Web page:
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2000-09-15-05 Answer to case of the week #34 © Ramm www.TheFetus.net

Answer to Case #34

September 15-29, 2000

Submitted and discussed by Phillip Ramm, RDMS 

Hong Kong

This patient was referred to us with an outside report of spinal abnormality on her "routine" 18 weeks scan. The limbs (not shown) were normal. The skull had a normal echogenicity. 

Best "facial profile" obtainable. (The hand is incompletely visible but is normal). The image demonstrates the nose and upper lip. The lower lip and jaw are not in the same alignment, which strongly suggests micrognathia. This impression is reinforced by the generous amount of fluid in all images, compatible with a swallowing problem due to the micrognathia.

Several views of the spine at the thoracic and lumbar levels demonstrate nuchal thickening (yes i know that was easy...) but note also that the posterior elements of the spine are not visible. This can be due to an oblique section of course, or an anomaly. The image below labeled Section at the level of the abdomen clears the confusion and demonstrates that the soft-tissue behind the back are normal.

Section at the level of the abdomen.

The 2 last images have an incredibly obvious finding ... that is so difficult to find... Look carefully !

Usually at this point I give the answer... but this time I want those who have not found the last finding to discover it on yourself.

These are 2 sections in the chest. Please step back 2 meters (or 2 yards) away from your computer, and mentally tell yourself ALL the anatomical structures that should be in these 2 sections. Think that you are doing an autopsy and you start by cutting the skin then....

Only when you have found the finding (or spend at least 3 minutes to find it) should you go on. (I know I will get a bunch of emails again telling me: "Arghh, Philippe I cannot believe that I missed that !")

OK, when you have really tried,

Then  here are:

The findings:

The essential abnormal findings on the ultrasound were:

·        Total absence of ossification in the ribs and the posterior elements of the lower spine

·        Severe micrognathia

·        Receding forehead (possible)

·        Posterior nuchal edema

Further findings on autopsy performed after termination at 19 weeks were

·        U-shaped soft palate defect

·        Absent olfactory bulbs

·        Cribriform plate anomaly

On the initial scan the poor ossification of the ribs and spine made us consider some form of achondrogenesis, but the normal size and appearance of the long bones did not fit this pattern, plus the fact that the ribs were totally absent to our scanning, not merely hypo-ossified or fractured was against this differential diagnosis.  The severe micrognathia is consistent with something like Treacher-Collins or Nager syndrome, although it is a common finding in achondrogenesis.  Again it didn’t all fit together for us.  We did not detect the soft-palate defect in utero.

Searching the OMIM database for “micrognathia”, “nuchal oedema” and “rib absence” yields no result.117650 CEREBROCOSTOMANDIBULAR SYNDROME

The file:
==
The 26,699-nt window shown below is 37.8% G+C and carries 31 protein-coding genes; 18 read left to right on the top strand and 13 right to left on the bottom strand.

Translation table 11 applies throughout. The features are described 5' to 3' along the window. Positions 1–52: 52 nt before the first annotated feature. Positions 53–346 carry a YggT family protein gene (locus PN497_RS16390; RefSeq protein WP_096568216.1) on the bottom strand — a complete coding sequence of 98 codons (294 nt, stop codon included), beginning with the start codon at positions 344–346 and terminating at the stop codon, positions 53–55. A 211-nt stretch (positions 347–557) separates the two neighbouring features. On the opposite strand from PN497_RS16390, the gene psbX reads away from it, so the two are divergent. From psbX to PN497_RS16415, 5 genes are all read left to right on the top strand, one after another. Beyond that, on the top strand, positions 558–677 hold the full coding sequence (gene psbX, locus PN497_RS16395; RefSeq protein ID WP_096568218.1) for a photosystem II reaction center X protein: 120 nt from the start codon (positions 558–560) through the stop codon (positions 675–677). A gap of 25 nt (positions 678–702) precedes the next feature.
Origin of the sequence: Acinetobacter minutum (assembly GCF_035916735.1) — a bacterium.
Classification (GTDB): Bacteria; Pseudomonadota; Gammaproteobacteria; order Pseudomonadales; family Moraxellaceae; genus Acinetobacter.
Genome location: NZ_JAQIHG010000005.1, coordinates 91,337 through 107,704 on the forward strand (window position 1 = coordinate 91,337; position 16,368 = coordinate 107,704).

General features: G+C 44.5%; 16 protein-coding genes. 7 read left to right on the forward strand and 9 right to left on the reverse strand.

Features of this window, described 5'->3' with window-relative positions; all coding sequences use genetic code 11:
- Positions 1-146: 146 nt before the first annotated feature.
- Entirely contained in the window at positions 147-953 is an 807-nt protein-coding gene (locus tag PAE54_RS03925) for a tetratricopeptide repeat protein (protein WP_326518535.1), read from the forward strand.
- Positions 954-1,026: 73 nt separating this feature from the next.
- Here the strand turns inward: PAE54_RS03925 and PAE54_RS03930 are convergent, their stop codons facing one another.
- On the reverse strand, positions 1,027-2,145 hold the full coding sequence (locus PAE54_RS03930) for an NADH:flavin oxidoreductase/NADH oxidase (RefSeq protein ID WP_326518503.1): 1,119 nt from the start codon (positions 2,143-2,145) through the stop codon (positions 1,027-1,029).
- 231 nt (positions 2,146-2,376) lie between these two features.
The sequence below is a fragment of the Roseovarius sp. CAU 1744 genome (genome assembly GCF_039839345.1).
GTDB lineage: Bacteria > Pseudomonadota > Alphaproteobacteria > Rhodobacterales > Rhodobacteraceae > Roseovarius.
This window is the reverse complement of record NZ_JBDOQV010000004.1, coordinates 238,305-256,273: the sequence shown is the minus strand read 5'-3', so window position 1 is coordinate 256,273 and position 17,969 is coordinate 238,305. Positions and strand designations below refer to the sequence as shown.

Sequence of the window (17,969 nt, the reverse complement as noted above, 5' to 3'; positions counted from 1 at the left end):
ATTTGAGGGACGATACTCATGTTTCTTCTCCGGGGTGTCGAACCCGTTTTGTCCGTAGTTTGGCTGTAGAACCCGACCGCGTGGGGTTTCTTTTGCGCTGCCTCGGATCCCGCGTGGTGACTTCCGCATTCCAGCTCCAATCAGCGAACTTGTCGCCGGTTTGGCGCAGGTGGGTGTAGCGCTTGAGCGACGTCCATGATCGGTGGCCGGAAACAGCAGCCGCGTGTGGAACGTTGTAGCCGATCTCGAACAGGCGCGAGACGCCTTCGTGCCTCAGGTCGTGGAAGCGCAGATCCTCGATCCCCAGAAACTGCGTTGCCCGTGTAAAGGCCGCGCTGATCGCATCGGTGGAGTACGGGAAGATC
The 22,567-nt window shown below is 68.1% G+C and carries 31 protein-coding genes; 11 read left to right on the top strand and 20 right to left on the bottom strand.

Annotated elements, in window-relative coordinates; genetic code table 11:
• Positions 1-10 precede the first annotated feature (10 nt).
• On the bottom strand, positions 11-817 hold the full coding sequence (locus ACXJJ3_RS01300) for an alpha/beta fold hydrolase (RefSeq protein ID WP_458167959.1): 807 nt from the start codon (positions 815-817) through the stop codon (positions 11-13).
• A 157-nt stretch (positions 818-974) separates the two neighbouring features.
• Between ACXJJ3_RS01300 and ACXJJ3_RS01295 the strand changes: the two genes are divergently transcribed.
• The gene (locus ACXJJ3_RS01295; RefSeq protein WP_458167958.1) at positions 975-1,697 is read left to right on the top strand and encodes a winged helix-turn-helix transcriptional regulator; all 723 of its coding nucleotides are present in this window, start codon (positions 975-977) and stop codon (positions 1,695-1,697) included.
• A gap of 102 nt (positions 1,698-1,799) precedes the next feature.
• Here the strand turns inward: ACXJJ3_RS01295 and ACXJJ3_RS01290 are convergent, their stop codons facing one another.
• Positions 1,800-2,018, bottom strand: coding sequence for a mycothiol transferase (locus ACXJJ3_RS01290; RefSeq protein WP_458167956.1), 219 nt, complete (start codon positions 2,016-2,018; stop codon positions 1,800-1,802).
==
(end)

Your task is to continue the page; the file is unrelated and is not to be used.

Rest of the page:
*166500 OSTEOPATHIA STRIATA WITH CRANIAL SCLEROSIS
*200600 ACHONDROGENESIS, TYPE IA; ACG1A
#200610 ACHONDROGENESIS, TYPE II; ACG2
259775 OSTEOSCLEROTIC BONE DYSPLASIA, LETHAL

The receding forehead was not commented on in the autopsy and it may be due to an oblique scan plan (it was hard to be certain of landmarks, plus baby was face down for most of the exam), however, once the palate defect and the intracranial anomalies were found at autopsy, the geneticists decided that the combination of findings in conjunction with normal long bones was consistent with a severe expression of the:

Cerebro-costo-mandibular syndrome

In the published cases, brain abnormalities are not always reported, and are quite variable, so the ultrasound findings described in this case are pretty much what sonographers should search for if a patient at risk for this syndrome presents for scanning in the late first or the second trimester.  In the third trimester, a bell-shaped chest and short ribs, distant form the spine, plus or minus rib fractures are to be expected.

There have been only two other reports of ultrasound findings in this syndrome but none showing the rib-less thorax quite as nicely as this case.

The patient represented with her next pregnancy at 12 weeks and this showed severe nuchal edema and severe micrognathia again.  It was too early to comment on the vertebral and rib ossification at this stage, we felt.  A mixed familial pattern of inheritance has been described for CCM syndrome, and the exact pattern of inheritance is undecided.

Histological analysis of the ribs showed slightly different appearances.  In the older fetus, ribs had cartilage anteriorly and a small amount of fibrous tissue postero-laterally.  In the younger fetus, there were gaps in the cartilage with primitive mesenchyme present posteriorly and laterally.  This might indicate some developmental process of the ribs in this syndrome, to give eventually the classic neonatal radiographic findings of “rib-gaps” in a patient with an apparent “flail chest”, which was the established way of diagnosing this syndrome. 

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